I’ve had a recent influx of likes for my Facebook page, and to celebrate I’m posting the first chapter from my forthcoming book, Trouble in Trondheim. It will be released on Amazon within the next few months. Watch this space!
Everything started at Trolla Brug in Trondheim. Outside the old, run down shipyard stood three trailers with Russian license plates. Each of them had a tail of people throwing bags containing heroin to each other in the rain.
Kurt Hammer stood on one of the trailers, relieved that ten tons of heroin were soon out of the cars. Out of the shipyard walked Padda, a bald man with a considerable frame and a flat face, which made up one half of the leadership in Trondheim Hells Angels.
Kurt looked questioningly at the bald face, planted between two enormous shoulders.
— You’re free to go, I’ll take it from here. The guys have done well, the trailers are almost empty!
— Unless you want to help us split the shit into bags?
— No thanks, I’ll pass on that, at least until tomorrow!
Kurt threw the bag in his hands to the russian behind him, before jumping down from the trailer and onto his Triumph Thunderbird. It originated from a police seizure, and this past month had barely seen him outdoors without it.
The drive to Ila took him all of six minutes, and three minutes later in front of Thon Hotell Prinsen he thought about making a detour to the police station to hand in his pistol and machinegun – the thought of seeing his fiancé Marte and hid newly born daughter again made him quickly ditch the idea.
He sped on past the old grey brick building with red details that was Prinsen cinema. When he passed Studentersamfundets red facade he was bombarded with raindrops the size of golf balls. Finally, outside his flat in Volveveien 11A at Nardo, water and sweat dripped off his entire body. The four room flat looked like a wooden square, painted white, with a small quadratic shed in front of it, which also served as a storage place for garbage containers. Coupled with the first flat was another flat, this one oblong and painted black, also with its own shed in front.
He jumped off the bike and gave it a clap on its seat, before walking across the gravel and putting his hand on the doorknob. Closed – perhaps she was sleeping in?
He found the key under the mat on which he stood before putting it in the keyhole and turning the lock.
— Hello, Marte? I’m home!
No one answered. Instinctively he went out the door again and picked up his gun from the bag on the bike.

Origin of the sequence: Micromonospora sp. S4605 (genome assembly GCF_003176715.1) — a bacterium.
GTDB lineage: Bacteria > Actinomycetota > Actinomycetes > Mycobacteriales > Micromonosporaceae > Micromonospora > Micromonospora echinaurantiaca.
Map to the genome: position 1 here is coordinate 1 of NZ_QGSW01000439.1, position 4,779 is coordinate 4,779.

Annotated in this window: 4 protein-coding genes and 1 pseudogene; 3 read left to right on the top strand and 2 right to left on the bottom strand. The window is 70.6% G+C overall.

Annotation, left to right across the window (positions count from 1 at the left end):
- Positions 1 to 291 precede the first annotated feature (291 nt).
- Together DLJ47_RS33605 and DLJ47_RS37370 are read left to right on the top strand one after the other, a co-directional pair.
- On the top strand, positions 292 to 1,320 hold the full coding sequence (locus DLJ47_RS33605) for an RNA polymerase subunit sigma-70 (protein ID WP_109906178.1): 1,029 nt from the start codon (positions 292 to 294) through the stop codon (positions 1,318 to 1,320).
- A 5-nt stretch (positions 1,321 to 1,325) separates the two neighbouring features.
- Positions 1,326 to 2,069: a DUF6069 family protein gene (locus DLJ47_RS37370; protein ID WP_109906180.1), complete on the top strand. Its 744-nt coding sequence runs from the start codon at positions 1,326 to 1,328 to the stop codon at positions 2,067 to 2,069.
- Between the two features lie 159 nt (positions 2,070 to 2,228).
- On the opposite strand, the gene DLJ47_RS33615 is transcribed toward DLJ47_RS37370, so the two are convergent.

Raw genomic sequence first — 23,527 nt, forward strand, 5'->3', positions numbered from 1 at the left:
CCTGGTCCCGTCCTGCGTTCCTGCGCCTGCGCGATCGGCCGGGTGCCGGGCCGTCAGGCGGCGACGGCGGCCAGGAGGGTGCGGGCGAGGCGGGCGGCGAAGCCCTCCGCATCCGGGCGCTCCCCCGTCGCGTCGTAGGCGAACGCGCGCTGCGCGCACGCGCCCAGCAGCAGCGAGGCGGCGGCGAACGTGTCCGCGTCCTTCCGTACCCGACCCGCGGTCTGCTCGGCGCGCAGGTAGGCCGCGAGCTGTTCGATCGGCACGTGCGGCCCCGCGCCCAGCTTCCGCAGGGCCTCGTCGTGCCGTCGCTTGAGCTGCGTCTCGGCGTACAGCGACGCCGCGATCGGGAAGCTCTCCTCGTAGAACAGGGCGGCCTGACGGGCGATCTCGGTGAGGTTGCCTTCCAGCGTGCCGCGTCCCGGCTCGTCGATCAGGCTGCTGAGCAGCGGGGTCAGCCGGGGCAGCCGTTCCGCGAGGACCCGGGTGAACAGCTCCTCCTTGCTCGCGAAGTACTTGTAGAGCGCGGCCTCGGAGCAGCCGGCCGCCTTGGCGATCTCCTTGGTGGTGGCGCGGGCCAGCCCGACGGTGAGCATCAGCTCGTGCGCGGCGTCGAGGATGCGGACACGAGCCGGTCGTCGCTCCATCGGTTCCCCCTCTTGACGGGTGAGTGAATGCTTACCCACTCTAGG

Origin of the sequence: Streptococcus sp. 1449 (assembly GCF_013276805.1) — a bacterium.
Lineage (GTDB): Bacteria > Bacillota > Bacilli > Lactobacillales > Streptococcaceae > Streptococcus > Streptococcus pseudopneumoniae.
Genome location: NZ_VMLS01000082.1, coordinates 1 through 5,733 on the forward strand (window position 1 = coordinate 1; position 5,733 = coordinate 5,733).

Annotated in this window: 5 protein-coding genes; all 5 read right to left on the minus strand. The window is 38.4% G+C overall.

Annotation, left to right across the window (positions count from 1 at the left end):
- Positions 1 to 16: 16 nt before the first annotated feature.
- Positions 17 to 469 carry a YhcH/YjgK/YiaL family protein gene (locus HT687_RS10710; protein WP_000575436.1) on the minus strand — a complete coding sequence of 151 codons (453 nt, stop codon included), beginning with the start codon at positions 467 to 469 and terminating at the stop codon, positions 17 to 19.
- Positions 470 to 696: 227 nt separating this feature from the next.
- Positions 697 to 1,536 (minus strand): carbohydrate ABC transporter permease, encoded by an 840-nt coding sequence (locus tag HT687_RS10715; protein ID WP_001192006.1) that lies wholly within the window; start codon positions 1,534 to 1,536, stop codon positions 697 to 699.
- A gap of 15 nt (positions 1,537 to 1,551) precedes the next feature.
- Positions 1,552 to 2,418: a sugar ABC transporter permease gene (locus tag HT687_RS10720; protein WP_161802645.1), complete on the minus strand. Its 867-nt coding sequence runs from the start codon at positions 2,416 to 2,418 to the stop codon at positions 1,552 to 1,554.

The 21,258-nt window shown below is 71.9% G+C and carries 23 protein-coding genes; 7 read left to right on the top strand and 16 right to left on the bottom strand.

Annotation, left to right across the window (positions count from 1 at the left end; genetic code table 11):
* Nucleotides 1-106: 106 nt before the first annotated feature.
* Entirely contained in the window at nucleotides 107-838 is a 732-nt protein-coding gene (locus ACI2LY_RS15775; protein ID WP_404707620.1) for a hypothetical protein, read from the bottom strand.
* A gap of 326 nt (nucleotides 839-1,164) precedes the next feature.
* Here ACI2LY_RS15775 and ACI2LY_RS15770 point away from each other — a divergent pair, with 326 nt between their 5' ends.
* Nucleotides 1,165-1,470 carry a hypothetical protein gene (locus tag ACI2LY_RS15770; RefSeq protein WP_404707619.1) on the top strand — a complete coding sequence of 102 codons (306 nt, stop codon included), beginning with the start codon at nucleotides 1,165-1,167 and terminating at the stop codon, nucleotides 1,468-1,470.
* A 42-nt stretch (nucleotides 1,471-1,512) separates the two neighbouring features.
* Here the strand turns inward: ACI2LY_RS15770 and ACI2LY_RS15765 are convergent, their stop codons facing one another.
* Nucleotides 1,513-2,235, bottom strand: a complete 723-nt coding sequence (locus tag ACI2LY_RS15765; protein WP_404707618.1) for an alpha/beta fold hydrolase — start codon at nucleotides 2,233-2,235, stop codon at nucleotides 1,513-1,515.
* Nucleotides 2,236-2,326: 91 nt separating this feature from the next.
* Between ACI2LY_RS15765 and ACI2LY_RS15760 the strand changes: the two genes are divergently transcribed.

Inside he could feel a cold breeze emanating from the kitchen. The living room window turned out to be shattered, but beyond that, he could find no signs of anything out of the ordinary. He couldn’t find any footprints. That should be impossible in this weather. The people who had broken in must have removed their shoes, he reasoned. With his pistol still in both hands, he entered the bedroom.
At once, all doubts about the unknown perpetrator’s identity faded. In the black double bed Fjell from Ikea, Marte lay chained with two handcuffs. Her long, curly tresses wound neatly down past her shoulders. A gaping grimace had melted itself onto her face as a sort of cruel last goodbye. A bullet hole had manifested itself in her forehead, another in her stomach. The duvet was steeped in blood. He could barely watch the cot in the other side of the room. What was there wasn’t so much the remains of a human being as a cadaver.
He turned on his heel and went back to his bike. Rationally speaking, he should have dialed 112 – rational thinking had just passed into another dimension.
He drove from Nardo to Trolla Brug in a blind, violent rage with an average speed of 80 kilometers an hour. When he arrived, the trailers were already gone, but he found most of the bikes still parked outside. The last thing he did before going in was to put on the bulletproof vest safely placed in his bike’s bag. Inside the warehouse stood Padda, Martin, Ramberg, Flisa and several others. Some were opening bags; others were splitting the heroin into small zip lock bags. “If my colleagues had been here, they’d have laughed at the entire operation – how extremely careless,” he thought.
However, they weren’t here, it was just him and his machinegun. It turned into a real battle – heroin and blood squirted everywhere, like paint onto the misty grey relief outside.
Half an hour later it was all finished – twenty or so bodies were scattered on the grey concrete floor, on wooden tables and behind boxes.
Without a word, he hoisted himself up from a crouching position, went outside, positioned himself on the bike and drove home.
A few hours later, he turned on the television in Volveveien 11A.
— Trolla Brug has seen what looks to be a gang war. Trolla Brug is the headquarters of Hells Angels in Trondheim. Seventeen people were murdered and three people severely injured in what police describes as the worst shootout in the history of Trondheim.
Kurt Hammer opened another bottle of Jack Daniels and waited for the sirens.